Almost a year had passed, and Sheridan was still working in Boston. Happily. The days of sharing J. B.'s office and coming up with new and often outrageous schemes to gather necessary information for their investigations were overat least as far as she was concerned. She wasn't so sure about J. B. He had been making noises about getting her back to San Francisco by hook or by crook. Knowing her father, that could mean anything.
Including a tall dark-haired man in a T-shirt who was still staring at her impassively.
"I feel my ulcer acting up," she said.
Richard St. Charles didn't appear to care one way or the other. "I need only ten minutes of your time, Ms Weaver. Perhaps we could go for coffee."
She glanced around, checking for eavesdroppers, but saw no one. Explaining this striking individual to goggle-eyed secretaries and account executives and any other female who worked at United Commercial was going to be a heroic task, but, she knew, inevitable. He couldn't possibly have arrived at her cubby without being observed. She didn't, however, want to have to explain their conversation. As much as she loathed doing so, she would make up a lie. "He's my accountant," she'd tell them. No, that would never do. She'd think of something.
She gave him a look. "Are you from the police, Mr. St. Charles?" she asked archly.
"The district attorney's office?"
He just looked at her, and she sighed. If only she had said in the first place, "J. B. who?" Or, "Of course, my father. Yes, he stayed here overnight, but now he's on his way to Iceland. He left this morning."
"I suppose it doesn't matter who you are," she said in a businesslike tone. "I'm not going off with you, for coffee or anything else, so you can forget that. If you want to talk to me, talk."
He straightened up, and she realized she'd been mistaken: he topped the calendar by a half foot. She herself was fairly tallup to the bicycle leaning against the church, or five-foot-seven. He had eight inches on her. "I don't believe you'll want anyone to overhear what I have to say."
The man was stubborn, but that almost got Sheridan to relent. "I have a report to finish," she said tartly. "As it is, people are going to ask about you. What would they say if I went waltzing off with you in the middle of the day? I'm sorry, Mr. St. Charles, but I have a reputation to maintain."
"You're stonewalling, Ms Weaver."
Yes, that was true, but she didn't find his astuteness the least bit endearing. "I'm a cautious person. I don't go off with strangersespecially ones looking for my father. Now good day."
"Ms Weaver, you have nothing to fear from me."
"Are you implying other people do? Like my father perhaps?"
His eyes flickered, but with what she couldn't guess.
Annoyance? Interest? Surprise? "I'll take you to lunch," he suggested in a tone that indicated he wasn't accustomed to refusal. "We'll talk."
She went back to her printouts; he remained where he was. Clearly he expected his will to outmuscle hers, his stubbornness to outlast hers. This, she thought, was a grievous mistake on his part. She could be neither outmuscled nor outlasted. She was nothing if not tenacious, and long ago she had learned how to defend herself. J. B. had seen to that. He'd taught her everything about guns and fast-talking one's way out of a jam, as well as paying for her first judo and karate lessons.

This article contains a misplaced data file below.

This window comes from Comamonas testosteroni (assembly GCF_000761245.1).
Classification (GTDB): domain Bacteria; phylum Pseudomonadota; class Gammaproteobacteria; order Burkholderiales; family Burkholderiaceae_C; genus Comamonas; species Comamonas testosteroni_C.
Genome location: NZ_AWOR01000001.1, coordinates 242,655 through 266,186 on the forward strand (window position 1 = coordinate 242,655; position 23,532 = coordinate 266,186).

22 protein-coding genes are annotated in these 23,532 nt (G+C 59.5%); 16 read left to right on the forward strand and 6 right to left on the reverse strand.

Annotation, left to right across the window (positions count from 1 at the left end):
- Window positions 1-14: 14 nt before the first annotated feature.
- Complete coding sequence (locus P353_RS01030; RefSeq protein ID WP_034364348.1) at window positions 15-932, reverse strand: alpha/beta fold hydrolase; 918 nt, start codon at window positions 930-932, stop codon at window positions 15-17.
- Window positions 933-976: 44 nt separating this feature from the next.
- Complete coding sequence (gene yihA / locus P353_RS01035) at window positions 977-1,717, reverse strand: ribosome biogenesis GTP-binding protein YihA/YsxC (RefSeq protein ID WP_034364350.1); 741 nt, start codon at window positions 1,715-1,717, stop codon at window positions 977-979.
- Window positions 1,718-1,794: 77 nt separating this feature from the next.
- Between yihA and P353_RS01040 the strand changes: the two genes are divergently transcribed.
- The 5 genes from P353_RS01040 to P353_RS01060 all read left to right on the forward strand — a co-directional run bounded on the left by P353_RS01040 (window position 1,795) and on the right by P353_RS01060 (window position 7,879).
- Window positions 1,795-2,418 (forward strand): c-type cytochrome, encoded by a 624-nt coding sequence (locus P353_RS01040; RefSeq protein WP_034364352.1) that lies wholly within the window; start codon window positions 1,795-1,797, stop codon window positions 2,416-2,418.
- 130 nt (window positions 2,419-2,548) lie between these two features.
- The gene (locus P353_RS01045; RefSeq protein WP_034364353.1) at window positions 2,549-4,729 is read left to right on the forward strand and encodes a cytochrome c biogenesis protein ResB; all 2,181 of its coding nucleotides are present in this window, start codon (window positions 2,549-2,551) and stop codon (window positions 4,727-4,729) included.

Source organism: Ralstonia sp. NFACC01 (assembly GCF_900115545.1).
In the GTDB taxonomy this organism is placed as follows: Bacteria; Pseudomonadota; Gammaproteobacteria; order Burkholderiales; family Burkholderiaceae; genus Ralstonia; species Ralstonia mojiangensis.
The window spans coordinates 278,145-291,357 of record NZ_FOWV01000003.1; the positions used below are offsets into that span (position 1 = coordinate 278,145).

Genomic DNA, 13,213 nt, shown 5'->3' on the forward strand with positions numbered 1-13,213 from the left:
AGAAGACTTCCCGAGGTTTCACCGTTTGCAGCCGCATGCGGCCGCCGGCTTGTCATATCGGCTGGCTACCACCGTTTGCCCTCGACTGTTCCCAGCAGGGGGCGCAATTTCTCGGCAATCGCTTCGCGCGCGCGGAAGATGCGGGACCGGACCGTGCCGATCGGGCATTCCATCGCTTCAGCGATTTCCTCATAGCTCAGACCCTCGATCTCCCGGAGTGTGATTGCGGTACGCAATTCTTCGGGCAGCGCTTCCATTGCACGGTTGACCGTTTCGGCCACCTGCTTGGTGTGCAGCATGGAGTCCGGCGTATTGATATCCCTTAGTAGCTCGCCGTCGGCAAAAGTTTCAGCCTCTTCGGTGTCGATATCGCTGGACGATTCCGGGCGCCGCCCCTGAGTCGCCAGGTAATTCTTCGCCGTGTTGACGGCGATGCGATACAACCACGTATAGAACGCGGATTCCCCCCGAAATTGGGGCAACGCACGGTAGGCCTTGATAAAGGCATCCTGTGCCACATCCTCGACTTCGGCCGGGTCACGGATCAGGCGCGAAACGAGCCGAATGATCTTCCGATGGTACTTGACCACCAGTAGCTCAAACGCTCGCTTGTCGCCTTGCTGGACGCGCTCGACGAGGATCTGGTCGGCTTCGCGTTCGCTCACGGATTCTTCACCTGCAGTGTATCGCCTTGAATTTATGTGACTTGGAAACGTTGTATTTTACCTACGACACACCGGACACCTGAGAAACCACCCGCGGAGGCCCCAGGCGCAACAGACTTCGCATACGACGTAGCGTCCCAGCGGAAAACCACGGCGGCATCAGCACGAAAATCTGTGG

But escorting Richard St. Charles out by his ear, although undoubtedly satisfying, would draw considerably more attention than merely having lunch with him.
She stuck a pencil into her electric sharpener, pulled it out and blew the dust off; it hadn't needed sharpening. "If you see J. B., give him my best."
He didn't make a sound, and when Sheridan finally looked up, he was gone. She counted to sixty before she grabbed her pencil and broke it in half. Her knees had been tensed in one position for so long that they buckled slightly when she got up, yet she didn't stumble as she made her way down the hall to the women's bathroom. She wanted to bang on the wall for a while, then wipe her hot face with cold wet paper towels, but two secretaries were there, smoking cigarettes and gossiping.
"Hey, Sheridan, who was that guy looking for you?"
"No kidding? Wouldn't mind him doing my taxes."
People will believe anything, Sheridan thought, dashing into a stall.
Calming down wasn't easy. J. B. was a damned good detective, and she adored him for being the man and the father he was. But he was stubborn. He'd actually liked the idea of his daughter studying part-time to get her business degree, and even the thought of her spending her hiatus from detecting working for United Commercial in Boston had tickled him. But when the hiatus had gone beyond six months and showed signs of being permanent, J. B. had opened his mouth. In no uncertain terms, he told Sheridan she didn't belong in a cubbyhole office with a bottle of Maalox in her desk and an endless stack of printouts to read.
And in equally uncertain terms she'd told him she was out of the investigative business. When he had dropped none-too-vague hints about clients and cases, trying to whet what he considered her natural appetite for the business, she had decided enough was enough. "Just leave me out of it. I'm not your sidekick anymore!"
She was a sharp, businesslike financial analyst, and she liked her life. That was just something J. B. would have to get used to. And if he'd sent this Richard St. Charles as part of some new offensive to lure her back to the streets of San Francisco
But what if he hadn't? What if this time J. B. really was in trouble? What if this time he really did need her?
"Don't worry, kid," he had always said, "when I need your help, I'll let you know."
Maybe Richard St. Charles was his way of letting her know. Or maybe J. B. wasn't in a position to contact her.
Sheridan washed her hands and practically ripped the towel container off the wall when she pulled out a paper towel. How was she going to get any work done? How was she going to get St. Charles and J. B. off her mind?
She stormed back to her cubby, where the Johnson report lay unfinished. Donald Agnew wandered by in his impeccable three-piece suit. "Noticed you had a visitor."
"Mmm." She tried to sound nonchalant. "A family friend." The accountant line would never work with Donald. "On the Johnson report"
"I liked his clothes. Pretty cool." He grinned knowingly. "Must be quite a family friend if he took the trouble to come all the way up here."
Sheridan plopped down in her chair. "Agnew, don't be a jerk." She attacked the latest stack of printouts from data processing, but stopped suddenly, shooting a look up at her colleague. "Wait a minute! Agnew, say that again."
"What? Listen, Crabby, I was just suggesting a man who would take the trouble to look you up at work"
"How did Richard St. Charles know I work at U. C? My father always leaves word he's visiting his daughter in Boston. He never mentions where I work." She laughed, delighted with herself. "Ha, that's it!"
"Sher, you know something? You're nuts."